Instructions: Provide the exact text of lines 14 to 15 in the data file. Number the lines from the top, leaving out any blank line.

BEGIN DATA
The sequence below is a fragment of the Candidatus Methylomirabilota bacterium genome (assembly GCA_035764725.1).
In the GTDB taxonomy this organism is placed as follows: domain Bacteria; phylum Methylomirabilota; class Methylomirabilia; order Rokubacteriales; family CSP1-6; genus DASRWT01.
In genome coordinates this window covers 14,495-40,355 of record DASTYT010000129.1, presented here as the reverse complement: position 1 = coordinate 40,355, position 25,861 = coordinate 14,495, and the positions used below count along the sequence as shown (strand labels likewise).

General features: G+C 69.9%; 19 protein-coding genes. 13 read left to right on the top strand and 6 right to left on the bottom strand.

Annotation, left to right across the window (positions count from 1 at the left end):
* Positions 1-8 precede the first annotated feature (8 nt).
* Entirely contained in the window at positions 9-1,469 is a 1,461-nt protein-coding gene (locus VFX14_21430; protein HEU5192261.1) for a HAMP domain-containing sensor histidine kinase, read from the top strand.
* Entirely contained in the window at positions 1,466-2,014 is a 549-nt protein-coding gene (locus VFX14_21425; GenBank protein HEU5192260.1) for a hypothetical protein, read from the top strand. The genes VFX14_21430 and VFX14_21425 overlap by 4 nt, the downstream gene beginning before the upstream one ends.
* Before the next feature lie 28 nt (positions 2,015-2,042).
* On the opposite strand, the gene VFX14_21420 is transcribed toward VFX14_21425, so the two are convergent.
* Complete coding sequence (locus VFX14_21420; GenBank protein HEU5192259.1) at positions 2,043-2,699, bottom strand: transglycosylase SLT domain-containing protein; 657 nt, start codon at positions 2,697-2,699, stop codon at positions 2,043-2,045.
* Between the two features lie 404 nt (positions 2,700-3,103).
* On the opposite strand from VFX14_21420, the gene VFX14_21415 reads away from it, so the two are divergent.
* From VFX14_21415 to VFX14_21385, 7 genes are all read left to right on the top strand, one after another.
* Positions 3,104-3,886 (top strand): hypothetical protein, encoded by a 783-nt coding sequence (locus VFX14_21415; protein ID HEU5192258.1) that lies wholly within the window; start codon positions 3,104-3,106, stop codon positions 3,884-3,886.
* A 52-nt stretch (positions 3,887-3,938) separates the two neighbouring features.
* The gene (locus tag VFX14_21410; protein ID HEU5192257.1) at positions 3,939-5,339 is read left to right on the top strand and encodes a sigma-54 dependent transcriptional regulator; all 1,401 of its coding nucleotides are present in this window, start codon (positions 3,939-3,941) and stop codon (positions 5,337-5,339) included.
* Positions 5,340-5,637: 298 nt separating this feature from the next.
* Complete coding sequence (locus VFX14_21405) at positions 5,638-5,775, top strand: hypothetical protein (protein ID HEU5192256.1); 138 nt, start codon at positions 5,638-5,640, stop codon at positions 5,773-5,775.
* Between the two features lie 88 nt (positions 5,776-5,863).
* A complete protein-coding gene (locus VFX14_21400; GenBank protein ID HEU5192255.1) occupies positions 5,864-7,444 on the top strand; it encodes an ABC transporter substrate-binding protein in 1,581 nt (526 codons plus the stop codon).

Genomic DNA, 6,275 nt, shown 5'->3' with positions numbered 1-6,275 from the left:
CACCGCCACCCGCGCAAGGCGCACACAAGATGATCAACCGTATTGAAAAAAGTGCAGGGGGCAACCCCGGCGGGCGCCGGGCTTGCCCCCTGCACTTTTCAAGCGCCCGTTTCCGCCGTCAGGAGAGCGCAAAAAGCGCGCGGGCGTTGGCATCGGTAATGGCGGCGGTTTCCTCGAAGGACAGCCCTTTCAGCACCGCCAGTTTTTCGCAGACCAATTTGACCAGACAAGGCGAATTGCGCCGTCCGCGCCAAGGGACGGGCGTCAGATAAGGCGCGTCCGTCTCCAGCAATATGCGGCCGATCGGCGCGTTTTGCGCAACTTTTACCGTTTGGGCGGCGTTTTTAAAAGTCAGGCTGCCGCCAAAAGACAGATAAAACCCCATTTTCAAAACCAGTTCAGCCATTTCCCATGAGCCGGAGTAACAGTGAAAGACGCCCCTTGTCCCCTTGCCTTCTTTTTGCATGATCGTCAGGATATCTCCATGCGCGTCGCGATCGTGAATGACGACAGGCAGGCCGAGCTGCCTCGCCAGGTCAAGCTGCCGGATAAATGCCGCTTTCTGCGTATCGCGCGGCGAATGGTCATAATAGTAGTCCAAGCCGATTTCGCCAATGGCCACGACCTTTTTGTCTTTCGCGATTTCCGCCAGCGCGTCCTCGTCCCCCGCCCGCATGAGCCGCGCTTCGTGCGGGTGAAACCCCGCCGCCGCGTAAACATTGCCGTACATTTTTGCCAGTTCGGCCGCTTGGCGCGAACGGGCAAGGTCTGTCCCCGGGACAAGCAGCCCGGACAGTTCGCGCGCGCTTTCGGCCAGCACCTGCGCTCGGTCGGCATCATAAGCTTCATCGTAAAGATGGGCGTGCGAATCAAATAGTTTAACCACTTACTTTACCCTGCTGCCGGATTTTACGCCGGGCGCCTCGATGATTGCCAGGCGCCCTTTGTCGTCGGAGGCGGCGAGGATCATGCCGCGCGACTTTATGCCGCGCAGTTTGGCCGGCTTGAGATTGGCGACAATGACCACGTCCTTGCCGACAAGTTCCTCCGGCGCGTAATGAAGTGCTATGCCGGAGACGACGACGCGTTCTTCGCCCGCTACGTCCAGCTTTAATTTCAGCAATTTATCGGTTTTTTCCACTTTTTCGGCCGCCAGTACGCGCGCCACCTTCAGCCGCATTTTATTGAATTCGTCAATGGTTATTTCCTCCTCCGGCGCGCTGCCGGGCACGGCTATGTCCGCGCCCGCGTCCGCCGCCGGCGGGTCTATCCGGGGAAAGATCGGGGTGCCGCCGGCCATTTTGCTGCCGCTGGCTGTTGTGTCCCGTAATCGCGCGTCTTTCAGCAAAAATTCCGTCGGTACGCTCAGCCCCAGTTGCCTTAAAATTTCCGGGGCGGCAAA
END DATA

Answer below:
* From VFX14_21415 to VFX14_21385, 7 genes are all read left to right on the top strand, one after another.
* Positions 3,104-3,886 (top strand): hypothetical protein, encoded by a 783-nt coding sequence (locus VFX14_21415; protein ID HEU5192258.1) that lies wholly within the window; start codon positions 3,104-3,106, stop codon positions 3,884-3,886.